Made the Trotters look legit.
Their kit was shocking.
Tape decks would not run to speed.
CD sounds as good as a really good AM radio
Matsui was Curry's equivalent of Saisho. I've had a Matsui microwave oven for many years and it's given excellent service. Moreover it has a simple keypad interface that lets me key in the number of minutes and seconds I require. I hate equipment that tries to second guess me the whole time.
Saisho just sounds like fishy Japanese food.
...but my 1988 Saisho portable is still working perfectly well. Smashing picture, used every day.
Looks like it's going to outlive the analogue transmissions that it was designed to receive.
That is all.
They made some decent stuff at one point.
As for Amstrad, I've no idea why people think Alan Sugar is so great. His stuff was/is cheap cack that was ridiculed almost as soon as it came out. Famous for ripping us off. Well, this is the UK after all I suppose...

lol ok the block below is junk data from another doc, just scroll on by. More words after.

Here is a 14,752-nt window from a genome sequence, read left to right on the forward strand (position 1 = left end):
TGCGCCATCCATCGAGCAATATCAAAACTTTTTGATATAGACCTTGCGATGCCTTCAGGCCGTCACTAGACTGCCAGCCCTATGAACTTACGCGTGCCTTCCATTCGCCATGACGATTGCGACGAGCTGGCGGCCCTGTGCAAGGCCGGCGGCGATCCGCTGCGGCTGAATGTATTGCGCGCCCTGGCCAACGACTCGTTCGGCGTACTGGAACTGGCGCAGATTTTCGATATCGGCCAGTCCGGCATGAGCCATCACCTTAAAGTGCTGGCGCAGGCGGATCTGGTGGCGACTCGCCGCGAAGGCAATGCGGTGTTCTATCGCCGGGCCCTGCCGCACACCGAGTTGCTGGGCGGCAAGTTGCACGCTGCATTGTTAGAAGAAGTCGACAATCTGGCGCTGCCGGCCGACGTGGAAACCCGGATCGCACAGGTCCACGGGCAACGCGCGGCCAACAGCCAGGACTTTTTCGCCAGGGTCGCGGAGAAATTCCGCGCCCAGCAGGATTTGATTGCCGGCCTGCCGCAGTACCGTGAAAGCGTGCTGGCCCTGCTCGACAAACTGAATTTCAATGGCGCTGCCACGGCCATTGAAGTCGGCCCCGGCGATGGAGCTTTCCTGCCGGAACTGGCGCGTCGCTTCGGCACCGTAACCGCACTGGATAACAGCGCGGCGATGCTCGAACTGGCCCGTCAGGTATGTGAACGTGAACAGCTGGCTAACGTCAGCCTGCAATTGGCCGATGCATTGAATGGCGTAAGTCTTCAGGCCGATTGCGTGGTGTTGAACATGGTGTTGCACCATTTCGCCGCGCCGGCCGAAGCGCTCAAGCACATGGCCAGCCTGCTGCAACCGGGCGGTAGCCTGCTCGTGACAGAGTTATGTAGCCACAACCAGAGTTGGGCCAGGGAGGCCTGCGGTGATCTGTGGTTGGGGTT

I mean, he appears to have made quite a good living out of selling cheap cack to the less discerning consumers. As you say, this is the UK
I like Argos where I recently bought a steam iron for £3.99 because the holiday park I was staying in was going to charge me a fiver to rent an iron for 1 day. I did have to smile when asked if I'd like to take out an extra years Warranty though
And we wonder why there is so much waste
Had reason to boot up a 20-year old PPC this week -- booted first go, and hadn't been touched for 15 years.
And I can't say that my first real computer, a 1512, ever let me down.
I had a Matsui microwave for over 20 years, and it took a hammering in that time too. Power supply finally popped earlier this year, got replaced by one a lot smaller and you have to set the timer by twiddling a knob for ages. That one may not see this year out, I want one with a proper keypad again.
I've got a Miranda video light too. Other than awkwardly taking 5xAA batteries, it works fine. I got it used off eBay for a few quid.
Warranties, heh. Argos tried to flog me a warranty for £6 on a £15 desk fan.
advertised during the early to mid 1960s using a model with extraordinarily large Bulgarian airbags
Paris -- no known resemblance to said model